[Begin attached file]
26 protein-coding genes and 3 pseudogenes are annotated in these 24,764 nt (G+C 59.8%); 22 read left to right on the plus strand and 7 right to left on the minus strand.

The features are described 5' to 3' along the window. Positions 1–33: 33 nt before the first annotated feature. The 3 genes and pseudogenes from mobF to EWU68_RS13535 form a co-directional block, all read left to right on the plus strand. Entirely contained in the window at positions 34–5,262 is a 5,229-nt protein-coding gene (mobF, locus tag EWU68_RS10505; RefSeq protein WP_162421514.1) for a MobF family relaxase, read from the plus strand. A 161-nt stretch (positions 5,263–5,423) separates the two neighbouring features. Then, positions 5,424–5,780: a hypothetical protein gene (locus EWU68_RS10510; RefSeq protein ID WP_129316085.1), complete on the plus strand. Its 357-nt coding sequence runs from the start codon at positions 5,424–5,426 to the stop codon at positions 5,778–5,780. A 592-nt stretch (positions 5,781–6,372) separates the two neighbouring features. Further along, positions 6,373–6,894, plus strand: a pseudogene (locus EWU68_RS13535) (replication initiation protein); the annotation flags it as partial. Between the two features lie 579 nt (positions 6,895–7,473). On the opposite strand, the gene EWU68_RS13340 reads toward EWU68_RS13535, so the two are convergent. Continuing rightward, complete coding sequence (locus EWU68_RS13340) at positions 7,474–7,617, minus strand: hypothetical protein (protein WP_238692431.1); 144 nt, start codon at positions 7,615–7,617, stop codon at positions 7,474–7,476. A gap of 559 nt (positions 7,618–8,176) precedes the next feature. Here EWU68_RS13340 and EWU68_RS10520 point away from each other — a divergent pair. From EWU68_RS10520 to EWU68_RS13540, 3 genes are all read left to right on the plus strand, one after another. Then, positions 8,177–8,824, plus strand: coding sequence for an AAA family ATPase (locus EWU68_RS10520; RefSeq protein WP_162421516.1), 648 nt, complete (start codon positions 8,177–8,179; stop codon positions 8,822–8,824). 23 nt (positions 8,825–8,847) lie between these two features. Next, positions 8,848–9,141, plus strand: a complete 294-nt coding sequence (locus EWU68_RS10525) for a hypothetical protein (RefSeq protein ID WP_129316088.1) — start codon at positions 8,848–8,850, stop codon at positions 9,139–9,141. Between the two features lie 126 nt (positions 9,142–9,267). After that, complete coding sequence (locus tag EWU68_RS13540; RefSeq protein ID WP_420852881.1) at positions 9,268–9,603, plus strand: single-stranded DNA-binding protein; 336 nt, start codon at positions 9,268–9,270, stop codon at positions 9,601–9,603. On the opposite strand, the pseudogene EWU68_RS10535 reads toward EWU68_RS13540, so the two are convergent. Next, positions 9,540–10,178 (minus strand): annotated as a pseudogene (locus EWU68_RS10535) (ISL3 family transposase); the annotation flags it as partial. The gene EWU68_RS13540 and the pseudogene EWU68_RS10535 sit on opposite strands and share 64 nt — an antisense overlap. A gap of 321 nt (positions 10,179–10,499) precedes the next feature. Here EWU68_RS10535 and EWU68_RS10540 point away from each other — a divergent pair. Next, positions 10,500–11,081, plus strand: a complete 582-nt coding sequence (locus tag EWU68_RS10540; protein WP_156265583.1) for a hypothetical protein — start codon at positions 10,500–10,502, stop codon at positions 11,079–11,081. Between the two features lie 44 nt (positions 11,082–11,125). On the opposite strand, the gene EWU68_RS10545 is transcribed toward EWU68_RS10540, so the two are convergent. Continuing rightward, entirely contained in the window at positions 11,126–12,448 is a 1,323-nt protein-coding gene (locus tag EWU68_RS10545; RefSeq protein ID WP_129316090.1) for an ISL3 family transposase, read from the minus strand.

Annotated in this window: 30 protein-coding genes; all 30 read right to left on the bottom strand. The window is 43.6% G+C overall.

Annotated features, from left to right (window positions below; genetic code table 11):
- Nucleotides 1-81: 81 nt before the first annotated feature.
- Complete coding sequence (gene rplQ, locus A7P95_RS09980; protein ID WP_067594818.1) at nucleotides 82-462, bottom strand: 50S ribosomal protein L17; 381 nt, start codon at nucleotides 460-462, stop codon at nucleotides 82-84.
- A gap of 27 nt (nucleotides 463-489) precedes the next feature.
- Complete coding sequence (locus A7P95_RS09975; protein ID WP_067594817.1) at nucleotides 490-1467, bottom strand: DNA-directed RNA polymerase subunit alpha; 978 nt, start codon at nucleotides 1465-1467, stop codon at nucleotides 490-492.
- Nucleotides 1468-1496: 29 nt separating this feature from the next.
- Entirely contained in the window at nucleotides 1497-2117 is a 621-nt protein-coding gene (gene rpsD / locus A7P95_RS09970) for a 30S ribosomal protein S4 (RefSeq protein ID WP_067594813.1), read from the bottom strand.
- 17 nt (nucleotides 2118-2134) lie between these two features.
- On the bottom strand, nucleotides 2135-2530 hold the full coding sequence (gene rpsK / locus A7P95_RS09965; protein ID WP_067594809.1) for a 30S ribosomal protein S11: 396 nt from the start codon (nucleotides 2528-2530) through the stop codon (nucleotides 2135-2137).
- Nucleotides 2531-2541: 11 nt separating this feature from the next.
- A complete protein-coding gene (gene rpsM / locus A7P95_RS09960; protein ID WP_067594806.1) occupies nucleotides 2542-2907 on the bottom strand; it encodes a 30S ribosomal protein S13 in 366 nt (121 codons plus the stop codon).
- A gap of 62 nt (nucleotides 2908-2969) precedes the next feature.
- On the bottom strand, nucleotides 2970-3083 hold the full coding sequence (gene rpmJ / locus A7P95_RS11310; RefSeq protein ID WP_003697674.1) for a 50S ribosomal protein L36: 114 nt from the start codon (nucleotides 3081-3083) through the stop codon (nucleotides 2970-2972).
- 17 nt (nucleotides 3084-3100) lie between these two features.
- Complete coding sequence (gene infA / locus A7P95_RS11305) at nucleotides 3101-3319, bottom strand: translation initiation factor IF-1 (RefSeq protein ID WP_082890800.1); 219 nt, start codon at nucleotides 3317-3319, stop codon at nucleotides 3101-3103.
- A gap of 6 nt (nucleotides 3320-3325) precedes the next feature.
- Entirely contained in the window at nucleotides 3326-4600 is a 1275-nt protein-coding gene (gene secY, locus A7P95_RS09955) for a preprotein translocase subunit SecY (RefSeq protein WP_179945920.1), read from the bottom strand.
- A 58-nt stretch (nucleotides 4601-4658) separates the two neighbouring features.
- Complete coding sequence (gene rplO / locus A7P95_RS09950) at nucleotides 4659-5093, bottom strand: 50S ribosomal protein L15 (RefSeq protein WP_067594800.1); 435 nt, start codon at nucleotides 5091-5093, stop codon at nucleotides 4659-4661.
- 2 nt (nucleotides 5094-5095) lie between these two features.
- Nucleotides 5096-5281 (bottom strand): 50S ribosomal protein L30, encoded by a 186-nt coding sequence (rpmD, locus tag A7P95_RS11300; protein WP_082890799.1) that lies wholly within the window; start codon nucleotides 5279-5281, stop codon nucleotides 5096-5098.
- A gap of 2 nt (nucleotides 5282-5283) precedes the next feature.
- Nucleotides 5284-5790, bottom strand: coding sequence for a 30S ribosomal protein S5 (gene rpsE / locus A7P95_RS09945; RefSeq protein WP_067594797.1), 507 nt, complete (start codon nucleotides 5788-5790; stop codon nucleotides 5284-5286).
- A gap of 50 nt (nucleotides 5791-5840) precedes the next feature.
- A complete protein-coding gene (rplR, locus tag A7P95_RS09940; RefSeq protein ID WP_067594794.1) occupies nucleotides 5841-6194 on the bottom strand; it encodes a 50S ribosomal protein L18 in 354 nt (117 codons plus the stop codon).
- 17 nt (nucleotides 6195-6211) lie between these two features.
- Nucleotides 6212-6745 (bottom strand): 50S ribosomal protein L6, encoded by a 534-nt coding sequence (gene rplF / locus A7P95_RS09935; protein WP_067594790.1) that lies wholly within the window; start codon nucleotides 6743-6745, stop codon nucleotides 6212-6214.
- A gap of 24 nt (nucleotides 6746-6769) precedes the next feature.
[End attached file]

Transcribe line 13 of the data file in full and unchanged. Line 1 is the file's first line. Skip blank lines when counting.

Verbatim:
- Nucleotides 2531-2541: 11 nt separating this feature from the next.